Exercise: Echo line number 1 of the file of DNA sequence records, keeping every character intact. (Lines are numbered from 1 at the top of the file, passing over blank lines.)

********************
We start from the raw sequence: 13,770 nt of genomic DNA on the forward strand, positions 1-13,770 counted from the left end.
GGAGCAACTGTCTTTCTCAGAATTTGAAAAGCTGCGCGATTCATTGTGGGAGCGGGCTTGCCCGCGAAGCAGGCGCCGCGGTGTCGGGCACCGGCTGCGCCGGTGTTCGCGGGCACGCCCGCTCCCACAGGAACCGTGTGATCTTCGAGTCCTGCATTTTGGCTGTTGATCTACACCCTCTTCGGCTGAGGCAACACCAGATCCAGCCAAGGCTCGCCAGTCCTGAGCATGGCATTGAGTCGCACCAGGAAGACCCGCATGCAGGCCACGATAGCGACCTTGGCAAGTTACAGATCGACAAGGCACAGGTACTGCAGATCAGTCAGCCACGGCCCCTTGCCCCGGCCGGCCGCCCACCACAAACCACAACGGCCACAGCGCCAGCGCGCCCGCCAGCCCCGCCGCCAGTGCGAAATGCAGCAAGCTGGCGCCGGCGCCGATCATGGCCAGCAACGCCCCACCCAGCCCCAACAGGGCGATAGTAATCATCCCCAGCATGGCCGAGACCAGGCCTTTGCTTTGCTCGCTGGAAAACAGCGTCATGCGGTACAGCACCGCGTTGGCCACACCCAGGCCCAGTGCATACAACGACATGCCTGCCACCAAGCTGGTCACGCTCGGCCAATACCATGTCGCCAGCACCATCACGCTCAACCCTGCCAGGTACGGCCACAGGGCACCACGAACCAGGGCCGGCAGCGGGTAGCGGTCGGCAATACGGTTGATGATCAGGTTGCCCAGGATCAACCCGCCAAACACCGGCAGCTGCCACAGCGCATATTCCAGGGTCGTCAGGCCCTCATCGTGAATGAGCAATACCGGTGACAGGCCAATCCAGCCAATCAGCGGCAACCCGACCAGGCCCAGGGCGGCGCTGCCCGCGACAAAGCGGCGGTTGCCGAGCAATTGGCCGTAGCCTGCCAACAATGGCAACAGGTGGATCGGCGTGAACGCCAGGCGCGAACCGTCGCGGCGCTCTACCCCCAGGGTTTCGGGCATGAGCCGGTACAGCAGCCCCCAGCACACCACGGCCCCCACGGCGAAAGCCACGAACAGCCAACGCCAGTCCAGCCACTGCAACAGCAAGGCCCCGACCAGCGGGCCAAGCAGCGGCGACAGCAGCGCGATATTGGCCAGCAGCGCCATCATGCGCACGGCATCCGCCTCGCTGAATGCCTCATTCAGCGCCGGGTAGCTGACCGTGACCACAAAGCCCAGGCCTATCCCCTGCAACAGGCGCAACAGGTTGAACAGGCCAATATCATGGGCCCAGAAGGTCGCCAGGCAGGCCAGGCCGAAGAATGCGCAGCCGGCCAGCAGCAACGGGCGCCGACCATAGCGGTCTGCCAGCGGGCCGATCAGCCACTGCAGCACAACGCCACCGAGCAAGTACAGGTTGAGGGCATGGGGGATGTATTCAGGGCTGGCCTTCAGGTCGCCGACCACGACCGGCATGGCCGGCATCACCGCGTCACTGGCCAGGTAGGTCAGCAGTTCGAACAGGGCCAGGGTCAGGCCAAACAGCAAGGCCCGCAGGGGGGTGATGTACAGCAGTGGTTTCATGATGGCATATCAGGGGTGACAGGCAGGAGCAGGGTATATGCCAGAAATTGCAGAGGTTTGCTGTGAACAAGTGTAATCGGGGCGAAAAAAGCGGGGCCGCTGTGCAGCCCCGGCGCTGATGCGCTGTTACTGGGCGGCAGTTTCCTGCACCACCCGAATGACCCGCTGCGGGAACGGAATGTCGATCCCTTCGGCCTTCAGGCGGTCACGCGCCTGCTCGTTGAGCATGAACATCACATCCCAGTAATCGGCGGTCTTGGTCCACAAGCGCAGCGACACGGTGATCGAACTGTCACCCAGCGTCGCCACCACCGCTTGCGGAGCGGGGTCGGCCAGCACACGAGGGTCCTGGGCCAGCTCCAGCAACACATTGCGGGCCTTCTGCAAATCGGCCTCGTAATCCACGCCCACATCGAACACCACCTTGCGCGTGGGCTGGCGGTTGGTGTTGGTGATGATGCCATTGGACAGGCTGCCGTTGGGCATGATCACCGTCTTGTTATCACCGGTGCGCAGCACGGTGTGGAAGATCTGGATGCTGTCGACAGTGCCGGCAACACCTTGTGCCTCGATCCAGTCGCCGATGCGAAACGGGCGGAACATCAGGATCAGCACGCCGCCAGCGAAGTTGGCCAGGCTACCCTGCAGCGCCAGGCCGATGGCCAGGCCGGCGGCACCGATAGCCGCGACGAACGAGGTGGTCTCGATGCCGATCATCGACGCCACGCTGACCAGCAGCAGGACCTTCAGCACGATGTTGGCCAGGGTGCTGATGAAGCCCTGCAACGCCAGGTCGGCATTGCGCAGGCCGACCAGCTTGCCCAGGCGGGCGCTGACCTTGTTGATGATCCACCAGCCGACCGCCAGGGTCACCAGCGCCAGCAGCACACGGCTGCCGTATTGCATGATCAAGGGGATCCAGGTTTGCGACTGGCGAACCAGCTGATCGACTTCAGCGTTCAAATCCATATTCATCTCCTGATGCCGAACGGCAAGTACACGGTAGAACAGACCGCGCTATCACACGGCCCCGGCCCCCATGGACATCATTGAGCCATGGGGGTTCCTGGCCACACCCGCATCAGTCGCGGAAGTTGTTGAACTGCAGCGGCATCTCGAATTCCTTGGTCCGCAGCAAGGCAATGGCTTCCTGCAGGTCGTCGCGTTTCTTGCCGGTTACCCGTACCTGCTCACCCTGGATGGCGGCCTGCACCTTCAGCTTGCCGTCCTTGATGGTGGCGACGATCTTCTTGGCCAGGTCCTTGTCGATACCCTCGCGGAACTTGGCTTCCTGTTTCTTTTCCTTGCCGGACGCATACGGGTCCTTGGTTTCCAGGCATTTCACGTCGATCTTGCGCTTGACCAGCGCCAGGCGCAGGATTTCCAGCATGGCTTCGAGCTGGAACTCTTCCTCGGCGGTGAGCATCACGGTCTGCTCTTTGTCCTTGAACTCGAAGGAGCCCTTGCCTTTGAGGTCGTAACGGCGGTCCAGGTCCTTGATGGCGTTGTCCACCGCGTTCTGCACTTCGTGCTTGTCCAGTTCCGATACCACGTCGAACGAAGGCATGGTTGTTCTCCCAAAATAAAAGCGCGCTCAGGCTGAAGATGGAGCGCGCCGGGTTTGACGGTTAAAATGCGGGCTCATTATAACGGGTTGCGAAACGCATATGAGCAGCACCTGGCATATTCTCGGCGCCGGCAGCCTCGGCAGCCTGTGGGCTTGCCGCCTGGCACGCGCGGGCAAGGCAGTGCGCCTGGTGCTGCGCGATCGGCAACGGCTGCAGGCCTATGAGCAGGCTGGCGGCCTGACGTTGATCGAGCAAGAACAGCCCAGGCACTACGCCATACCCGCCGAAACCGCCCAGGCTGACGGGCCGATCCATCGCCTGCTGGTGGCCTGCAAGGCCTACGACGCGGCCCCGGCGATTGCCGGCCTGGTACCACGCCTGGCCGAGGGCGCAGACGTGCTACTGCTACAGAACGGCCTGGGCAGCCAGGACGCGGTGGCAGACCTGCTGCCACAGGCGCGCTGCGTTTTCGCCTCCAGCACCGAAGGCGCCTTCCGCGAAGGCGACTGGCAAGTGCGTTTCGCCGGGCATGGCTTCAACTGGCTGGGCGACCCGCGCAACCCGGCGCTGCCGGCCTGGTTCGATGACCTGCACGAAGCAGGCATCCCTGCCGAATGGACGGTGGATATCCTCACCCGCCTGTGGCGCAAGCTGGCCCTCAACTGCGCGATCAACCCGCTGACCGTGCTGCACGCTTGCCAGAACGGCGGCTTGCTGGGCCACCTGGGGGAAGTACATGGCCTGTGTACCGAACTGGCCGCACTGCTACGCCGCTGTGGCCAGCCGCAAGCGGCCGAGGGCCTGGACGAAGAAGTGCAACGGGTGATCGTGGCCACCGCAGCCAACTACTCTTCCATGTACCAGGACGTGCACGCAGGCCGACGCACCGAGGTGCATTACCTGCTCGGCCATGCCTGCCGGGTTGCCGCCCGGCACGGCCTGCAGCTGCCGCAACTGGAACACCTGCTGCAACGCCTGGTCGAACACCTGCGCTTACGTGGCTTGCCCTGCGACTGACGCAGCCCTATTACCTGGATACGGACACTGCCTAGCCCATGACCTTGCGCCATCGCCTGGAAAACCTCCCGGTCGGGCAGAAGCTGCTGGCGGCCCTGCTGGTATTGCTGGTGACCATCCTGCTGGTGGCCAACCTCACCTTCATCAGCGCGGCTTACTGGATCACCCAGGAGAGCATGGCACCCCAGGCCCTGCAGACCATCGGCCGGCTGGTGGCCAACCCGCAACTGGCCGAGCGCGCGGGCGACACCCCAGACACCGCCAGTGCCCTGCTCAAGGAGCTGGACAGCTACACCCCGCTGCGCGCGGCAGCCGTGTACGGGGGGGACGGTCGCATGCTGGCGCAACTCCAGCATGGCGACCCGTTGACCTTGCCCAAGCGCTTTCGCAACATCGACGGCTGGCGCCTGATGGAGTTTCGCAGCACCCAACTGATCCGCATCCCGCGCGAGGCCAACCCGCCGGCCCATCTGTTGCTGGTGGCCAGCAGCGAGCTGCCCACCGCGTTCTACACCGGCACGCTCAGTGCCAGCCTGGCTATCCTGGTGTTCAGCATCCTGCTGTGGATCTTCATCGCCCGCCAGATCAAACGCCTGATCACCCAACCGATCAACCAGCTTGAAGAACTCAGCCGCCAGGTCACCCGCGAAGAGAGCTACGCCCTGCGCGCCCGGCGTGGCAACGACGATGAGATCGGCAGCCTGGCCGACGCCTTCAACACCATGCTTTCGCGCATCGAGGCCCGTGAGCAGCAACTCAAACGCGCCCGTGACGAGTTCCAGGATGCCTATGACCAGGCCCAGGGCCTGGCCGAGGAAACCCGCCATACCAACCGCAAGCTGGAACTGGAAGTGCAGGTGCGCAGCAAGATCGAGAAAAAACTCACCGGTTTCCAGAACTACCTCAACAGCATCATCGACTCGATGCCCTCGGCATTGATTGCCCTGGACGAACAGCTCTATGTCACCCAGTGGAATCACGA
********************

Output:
We start from the raw sequence: 13,770 nt of genomic DNA on the forward strand, positions 1-13,770 counted from the left end.